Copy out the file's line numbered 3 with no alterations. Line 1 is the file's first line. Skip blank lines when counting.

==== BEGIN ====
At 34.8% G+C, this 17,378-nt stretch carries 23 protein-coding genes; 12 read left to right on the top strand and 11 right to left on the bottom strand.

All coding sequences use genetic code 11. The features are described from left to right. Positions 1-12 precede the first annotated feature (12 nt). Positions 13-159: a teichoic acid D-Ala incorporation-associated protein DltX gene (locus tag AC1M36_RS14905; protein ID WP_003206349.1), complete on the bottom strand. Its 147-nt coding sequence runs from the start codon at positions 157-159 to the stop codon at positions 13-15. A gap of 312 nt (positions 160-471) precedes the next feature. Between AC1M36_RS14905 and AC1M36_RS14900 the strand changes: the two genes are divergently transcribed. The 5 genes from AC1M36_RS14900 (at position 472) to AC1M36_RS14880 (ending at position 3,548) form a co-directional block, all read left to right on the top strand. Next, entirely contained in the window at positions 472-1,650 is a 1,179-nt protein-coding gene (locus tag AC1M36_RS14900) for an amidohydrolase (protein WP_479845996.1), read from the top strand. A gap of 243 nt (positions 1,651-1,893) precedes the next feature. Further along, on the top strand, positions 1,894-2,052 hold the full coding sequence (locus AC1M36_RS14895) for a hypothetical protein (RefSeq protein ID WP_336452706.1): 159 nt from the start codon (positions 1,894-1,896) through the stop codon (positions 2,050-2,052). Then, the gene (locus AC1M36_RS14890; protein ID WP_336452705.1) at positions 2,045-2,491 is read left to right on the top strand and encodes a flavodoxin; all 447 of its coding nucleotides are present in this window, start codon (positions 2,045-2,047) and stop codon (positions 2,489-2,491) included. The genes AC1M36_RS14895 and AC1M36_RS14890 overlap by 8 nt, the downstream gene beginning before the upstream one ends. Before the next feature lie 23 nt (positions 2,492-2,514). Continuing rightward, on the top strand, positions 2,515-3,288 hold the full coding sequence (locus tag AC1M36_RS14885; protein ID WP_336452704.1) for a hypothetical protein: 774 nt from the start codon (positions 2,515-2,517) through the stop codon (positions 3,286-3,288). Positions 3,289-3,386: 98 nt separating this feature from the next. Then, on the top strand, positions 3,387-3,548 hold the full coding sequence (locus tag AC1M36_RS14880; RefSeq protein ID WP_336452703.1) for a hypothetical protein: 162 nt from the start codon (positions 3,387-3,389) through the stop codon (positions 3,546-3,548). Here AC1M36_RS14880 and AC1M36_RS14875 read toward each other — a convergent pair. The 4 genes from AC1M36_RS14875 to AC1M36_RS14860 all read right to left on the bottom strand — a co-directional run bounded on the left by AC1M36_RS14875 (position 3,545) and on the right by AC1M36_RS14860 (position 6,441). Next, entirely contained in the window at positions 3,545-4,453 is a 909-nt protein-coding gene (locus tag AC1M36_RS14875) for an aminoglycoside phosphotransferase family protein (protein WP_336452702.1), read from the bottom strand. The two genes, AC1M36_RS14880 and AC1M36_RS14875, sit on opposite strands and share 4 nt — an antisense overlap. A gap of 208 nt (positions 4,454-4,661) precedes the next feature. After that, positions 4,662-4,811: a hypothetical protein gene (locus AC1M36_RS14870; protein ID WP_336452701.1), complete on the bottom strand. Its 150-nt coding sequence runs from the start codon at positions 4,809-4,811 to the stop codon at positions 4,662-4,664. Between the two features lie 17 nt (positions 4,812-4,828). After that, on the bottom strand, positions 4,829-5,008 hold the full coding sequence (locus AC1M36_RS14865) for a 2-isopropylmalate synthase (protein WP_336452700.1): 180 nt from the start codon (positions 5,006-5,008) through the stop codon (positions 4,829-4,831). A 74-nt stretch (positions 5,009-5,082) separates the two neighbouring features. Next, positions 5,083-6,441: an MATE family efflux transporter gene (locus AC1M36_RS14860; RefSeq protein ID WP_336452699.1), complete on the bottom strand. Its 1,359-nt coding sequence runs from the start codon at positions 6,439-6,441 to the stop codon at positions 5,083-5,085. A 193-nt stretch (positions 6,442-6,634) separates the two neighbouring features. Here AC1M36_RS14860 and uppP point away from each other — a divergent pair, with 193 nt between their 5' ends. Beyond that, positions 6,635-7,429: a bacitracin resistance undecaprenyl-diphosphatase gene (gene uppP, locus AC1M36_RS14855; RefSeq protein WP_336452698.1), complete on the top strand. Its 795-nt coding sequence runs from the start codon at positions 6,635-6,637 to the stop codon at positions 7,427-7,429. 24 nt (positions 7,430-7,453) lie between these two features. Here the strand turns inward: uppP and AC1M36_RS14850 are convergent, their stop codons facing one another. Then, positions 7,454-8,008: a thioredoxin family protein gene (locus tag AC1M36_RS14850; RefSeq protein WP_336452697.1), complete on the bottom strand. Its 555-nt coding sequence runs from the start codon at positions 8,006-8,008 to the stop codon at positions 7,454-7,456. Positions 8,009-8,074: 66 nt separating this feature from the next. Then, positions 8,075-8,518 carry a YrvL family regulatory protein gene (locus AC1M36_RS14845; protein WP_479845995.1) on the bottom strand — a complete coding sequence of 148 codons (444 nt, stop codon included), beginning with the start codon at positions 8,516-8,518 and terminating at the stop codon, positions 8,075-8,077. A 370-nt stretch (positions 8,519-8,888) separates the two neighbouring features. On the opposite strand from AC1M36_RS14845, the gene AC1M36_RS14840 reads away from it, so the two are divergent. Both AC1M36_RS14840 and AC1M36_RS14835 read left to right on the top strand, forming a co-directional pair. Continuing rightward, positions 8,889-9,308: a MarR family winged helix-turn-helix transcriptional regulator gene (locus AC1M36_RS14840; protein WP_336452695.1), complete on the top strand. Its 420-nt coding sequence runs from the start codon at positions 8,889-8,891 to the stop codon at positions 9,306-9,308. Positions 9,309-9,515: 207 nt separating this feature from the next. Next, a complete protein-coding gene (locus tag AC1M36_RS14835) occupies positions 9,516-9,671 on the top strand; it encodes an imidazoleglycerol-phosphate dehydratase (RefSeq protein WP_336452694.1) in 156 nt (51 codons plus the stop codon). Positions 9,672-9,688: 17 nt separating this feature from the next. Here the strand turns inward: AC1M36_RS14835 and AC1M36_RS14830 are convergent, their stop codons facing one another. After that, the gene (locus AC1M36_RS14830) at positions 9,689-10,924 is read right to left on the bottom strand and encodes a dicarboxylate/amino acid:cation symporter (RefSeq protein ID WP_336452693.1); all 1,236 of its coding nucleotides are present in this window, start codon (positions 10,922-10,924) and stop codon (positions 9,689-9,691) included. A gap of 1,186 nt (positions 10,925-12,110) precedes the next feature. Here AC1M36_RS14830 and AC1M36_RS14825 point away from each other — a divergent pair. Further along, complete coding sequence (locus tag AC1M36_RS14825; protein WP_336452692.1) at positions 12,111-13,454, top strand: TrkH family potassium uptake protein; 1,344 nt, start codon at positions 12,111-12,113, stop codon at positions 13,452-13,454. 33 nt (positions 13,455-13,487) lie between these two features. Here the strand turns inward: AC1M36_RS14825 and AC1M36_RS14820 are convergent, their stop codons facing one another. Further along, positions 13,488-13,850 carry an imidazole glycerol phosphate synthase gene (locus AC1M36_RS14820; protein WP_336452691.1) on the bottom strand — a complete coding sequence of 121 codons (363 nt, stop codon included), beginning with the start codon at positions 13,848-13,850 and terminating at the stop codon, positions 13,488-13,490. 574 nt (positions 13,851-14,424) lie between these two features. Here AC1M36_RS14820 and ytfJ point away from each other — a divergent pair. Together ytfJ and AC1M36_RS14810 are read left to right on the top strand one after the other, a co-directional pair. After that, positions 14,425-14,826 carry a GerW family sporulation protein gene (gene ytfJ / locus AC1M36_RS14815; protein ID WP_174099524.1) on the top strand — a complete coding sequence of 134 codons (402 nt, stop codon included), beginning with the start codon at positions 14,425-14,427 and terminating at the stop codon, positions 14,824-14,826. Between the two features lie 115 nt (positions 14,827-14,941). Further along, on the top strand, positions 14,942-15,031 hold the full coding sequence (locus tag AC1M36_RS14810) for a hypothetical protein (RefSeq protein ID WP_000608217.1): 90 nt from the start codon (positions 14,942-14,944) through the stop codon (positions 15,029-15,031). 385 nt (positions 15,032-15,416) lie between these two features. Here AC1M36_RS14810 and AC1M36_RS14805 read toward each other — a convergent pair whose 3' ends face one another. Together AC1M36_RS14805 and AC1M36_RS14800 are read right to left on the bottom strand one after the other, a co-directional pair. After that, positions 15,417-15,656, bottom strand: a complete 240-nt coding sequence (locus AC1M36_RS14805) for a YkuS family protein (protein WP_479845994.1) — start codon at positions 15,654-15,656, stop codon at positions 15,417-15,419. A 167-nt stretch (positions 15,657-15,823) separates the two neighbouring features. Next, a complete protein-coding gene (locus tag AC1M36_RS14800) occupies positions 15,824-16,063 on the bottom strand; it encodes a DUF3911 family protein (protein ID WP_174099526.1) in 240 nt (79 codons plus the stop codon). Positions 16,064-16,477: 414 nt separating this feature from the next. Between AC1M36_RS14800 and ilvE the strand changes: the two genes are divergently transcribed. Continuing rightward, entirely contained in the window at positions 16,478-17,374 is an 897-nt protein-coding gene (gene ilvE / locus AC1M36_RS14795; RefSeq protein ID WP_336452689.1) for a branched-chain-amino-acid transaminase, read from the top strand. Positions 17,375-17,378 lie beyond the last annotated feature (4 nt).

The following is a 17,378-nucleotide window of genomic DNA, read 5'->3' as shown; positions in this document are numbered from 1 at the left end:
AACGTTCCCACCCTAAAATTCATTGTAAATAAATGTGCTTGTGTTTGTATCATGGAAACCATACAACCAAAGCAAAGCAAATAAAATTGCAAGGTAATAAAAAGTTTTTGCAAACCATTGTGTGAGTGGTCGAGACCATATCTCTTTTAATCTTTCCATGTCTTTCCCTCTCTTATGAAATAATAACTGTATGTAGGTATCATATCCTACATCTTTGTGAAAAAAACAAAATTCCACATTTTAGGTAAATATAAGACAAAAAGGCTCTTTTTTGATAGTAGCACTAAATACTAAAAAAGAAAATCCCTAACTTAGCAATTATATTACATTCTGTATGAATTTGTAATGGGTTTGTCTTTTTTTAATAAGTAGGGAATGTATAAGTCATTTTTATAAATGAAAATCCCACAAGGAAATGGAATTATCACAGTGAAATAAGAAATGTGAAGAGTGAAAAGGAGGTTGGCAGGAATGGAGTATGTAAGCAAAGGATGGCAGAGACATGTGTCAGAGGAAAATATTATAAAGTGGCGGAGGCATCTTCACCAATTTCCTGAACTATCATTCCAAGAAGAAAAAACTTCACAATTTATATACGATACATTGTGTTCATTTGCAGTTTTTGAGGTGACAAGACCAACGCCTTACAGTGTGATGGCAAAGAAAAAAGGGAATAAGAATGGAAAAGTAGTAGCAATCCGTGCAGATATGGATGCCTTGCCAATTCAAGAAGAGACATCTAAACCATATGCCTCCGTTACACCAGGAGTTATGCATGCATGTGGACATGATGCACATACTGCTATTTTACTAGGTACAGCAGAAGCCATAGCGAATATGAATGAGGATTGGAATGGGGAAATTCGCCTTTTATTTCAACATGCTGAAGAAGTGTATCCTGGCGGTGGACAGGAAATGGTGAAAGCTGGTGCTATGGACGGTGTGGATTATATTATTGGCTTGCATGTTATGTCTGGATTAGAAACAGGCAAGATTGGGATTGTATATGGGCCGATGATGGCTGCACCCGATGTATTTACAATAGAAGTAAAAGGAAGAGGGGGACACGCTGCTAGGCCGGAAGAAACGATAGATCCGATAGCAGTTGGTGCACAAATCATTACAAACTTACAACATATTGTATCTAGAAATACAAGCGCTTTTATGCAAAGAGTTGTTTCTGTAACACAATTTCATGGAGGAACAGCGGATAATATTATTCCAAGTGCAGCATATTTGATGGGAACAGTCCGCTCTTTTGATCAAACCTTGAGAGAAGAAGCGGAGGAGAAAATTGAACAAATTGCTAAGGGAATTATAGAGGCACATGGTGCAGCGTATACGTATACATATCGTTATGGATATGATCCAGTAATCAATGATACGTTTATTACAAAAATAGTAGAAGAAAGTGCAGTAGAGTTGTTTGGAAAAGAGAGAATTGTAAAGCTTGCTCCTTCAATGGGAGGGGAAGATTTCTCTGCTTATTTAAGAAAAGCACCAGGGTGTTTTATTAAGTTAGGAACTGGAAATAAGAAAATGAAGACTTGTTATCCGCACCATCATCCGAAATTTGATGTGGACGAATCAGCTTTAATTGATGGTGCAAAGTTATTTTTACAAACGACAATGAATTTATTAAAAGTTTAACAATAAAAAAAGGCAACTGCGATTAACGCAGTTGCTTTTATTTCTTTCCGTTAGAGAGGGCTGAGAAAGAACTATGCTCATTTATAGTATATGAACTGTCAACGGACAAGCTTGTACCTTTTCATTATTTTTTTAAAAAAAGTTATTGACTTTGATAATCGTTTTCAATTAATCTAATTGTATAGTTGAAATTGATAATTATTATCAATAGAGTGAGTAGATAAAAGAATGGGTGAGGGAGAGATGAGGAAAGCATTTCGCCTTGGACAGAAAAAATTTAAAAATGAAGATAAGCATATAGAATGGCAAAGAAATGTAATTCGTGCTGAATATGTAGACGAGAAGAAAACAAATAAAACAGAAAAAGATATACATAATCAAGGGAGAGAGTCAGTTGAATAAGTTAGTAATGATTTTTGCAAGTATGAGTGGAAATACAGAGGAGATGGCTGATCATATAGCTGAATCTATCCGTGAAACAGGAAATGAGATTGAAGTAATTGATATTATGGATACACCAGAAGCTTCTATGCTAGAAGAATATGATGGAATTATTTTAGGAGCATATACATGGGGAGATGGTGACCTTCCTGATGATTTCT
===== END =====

The following is a 17,378-nucleotide window of genomic DNA, read 5'->3' as shown; positions in this document are numbered from 1 at the left end: